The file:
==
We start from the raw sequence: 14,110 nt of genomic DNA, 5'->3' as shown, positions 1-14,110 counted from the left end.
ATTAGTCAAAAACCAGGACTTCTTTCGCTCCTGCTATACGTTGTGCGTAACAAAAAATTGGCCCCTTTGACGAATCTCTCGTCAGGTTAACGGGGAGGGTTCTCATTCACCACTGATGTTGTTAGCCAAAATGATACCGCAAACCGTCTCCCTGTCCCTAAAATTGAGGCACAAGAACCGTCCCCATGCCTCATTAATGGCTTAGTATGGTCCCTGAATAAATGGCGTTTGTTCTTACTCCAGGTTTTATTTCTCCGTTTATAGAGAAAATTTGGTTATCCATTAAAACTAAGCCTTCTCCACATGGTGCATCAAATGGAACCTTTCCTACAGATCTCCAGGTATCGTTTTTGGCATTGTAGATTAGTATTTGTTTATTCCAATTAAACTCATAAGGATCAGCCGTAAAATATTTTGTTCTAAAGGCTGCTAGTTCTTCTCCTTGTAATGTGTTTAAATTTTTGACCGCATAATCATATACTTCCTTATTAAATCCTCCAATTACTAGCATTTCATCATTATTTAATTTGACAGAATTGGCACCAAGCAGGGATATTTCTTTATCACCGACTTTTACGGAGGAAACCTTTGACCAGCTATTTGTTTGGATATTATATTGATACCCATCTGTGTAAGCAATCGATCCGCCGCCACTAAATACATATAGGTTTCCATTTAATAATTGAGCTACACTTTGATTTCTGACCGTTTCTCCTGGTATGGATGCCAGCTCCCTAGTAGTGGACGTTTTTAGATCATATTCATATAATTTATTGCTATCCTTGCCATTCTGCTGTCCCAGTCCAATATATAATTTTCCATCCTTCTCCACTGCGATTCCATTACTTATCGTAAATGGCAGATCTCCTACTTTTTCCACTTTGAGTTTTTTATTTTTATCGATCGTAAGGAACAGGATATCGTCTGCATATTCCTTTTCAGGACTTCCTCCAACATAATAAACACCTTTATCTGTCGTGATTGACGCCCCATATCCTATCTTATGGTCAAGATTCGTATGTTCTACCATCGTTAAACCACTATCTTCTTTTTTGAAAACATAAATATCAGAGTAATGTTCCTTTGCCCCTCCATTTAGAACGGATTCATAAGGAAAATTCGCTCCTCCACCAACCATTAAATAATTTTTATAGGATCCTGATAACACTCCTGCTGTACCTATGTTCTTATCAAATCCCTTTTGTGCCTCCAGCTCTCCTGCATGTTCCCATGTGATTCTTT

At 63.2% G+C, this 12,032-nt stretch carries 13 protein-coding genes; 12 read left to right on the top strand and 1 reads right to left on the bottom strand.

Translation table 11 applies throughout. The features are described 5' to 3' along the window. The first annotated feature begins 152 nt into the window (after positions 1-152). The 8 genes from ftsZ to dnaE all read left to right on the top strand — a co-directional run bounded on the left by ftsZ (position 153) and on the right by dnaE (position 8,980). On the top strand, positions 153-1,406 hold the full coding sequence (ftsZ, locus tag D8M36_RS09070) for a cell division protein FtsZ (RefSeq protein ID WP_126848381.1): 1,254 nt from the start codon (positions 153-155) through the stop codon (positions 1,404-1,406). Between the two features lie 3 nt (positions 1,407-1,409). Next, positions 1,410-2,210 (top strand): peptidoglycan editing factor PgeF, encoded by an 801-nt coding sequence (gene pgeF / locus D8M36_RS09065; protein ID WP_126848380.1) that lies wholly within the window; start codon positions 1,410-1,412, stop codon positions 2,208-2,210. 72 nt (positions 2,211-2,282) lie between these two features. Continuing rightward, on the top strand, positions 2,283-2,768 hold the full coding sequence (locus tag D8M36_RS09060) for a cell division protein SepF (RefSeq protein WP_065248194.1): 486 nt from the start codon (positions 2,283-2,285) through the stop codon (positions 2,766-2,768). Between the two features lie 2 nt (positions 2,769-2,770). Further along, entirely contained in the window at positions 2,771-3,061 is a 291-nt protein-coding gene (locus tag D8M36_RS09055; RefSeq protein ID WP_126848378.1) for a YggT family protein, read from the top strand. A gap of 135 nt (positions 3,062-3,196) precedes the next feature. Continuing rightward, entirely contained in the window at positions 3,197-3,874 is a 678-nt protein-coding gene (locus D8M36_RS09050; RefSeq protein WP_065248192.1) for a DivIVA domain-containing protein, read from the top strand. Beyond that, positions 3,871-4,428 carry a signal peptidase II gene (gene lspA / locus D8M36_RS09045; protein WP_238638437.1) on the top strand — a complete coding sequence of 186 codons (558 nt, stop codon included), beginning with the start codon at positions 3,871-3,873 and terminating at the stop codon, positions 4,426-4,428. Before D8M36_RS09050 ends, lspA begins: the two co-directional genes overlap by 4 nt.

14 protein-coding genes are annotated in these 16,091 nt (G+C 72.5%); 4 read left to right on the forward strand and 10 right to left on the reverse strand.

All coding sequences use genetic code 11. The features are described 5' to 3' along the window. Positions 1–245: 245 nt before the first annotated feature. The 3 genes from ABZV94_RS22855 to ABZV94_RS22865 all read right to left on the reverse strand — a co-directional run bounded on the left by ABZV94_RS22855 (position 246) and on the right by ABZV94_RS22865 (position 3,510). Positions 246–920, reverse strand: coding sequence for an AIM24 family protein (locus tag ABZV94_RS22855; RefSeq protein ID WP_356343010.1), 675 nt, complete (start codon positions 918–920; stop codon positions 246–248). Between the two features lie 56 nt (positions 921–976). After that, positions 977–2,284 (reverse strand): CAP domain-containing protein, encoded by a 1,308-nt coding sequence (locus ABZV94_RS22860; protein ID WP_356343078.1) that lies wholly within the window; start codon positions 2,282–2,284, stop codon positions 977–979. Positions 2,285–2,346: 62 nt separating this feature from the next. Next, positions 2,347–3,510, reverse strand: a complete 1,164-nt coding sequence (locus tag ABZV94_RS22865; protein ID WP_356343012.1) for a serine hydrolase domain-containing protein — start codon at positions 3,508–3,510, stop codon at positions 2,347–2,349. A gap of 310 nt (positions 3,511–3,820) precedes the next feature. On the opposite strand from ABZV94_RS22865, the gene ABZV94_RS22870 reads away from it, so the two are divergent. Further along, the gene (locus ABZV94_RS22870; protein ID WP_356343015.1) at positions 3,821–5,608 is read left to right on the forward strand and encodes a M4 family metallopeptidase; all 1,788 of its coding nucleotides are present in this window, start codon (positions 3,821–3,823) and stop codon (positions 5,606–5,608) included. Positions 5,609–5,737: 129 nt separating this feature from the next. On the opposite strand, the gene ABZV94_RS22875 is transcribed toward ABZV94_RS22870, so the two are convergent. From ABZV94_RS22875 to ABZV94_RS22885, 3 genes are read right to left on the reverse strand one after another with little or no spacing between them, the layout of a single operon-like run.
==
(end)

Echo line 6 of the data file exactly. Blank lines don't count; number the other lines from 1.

All coding sequences use genetic code 11. The features are described 5' to 3' along the window. Positions 1–245: 245 nt before the first annotated feature. The 3 genes from ABZV94_RS22855 to ABZV94_RS22865 all read right to left on the reverse strand — a co-directional run bounded on the left by ABZV94_RS22855 (position 246) and on the right by ABZV94_RS22865 (position 3,510). Positions 246–920, reverse strand: coding sequence for an AIM24 family protein (locus tag ABZV94_RS22855; RefSeq protein ID WP_356343010.1), 675 nt, complete (start codon positions 918–920; stop codon positions 246–248). Between the two features lie 56 nt (positions 921–976). After that, positions 977–2,284 (reverse strand): CAP domain-containing protein, encoded by a 1,308-nt coding sequence (locus ABZV94_RS22860; protein ID WP_356343078.1) that lies wholly within the window; start codon positions 2,282–2,284, stop codon positions 977–979. Positions 2,285–2,346: 62 nt separating this feature from the next. Next, positions 2,347–3,510, reverse strand: a complete 1,164-nt coding sequence (locus tag ABZV94_RS22865; protein ID WP_356343012.1) for a serine hydrolase domain-containing protein — start codon at positions 3,508–3,510, stop codon at positions 2,347–2,349. A gap of 310 nt (positions 3,511–3,820) precedes the next feature. On the opposite strand from ABZV94_RS22865, the gene ABZV94_RS22870 reads away from it, so the two are divergent. Further along, the gene (locus ABZV94_RS22870; protein ID WP_356343015.1) at positions 3,821–5,608 is read left to right on the forward strand and encodes a M4 family metallopeptidase; all 1,788 of its coding nucleotides are present in this window, start codon (positions 3,821–3,823) and stop codon (positions 5,606–5,608) included. Positions 5,609–5,737: 129 nt separating this feature from the next. On the opposite strand, the gene ABZV94_RS22875 is transcribed toward ABZV94_RS22870, so the two are convergent. From ABZV94_RS22875 to ABZV94_RS22885, 3 genes are read right to left on the reverse strand one after another with little or no spacing between them, the layout of a single operon-like run.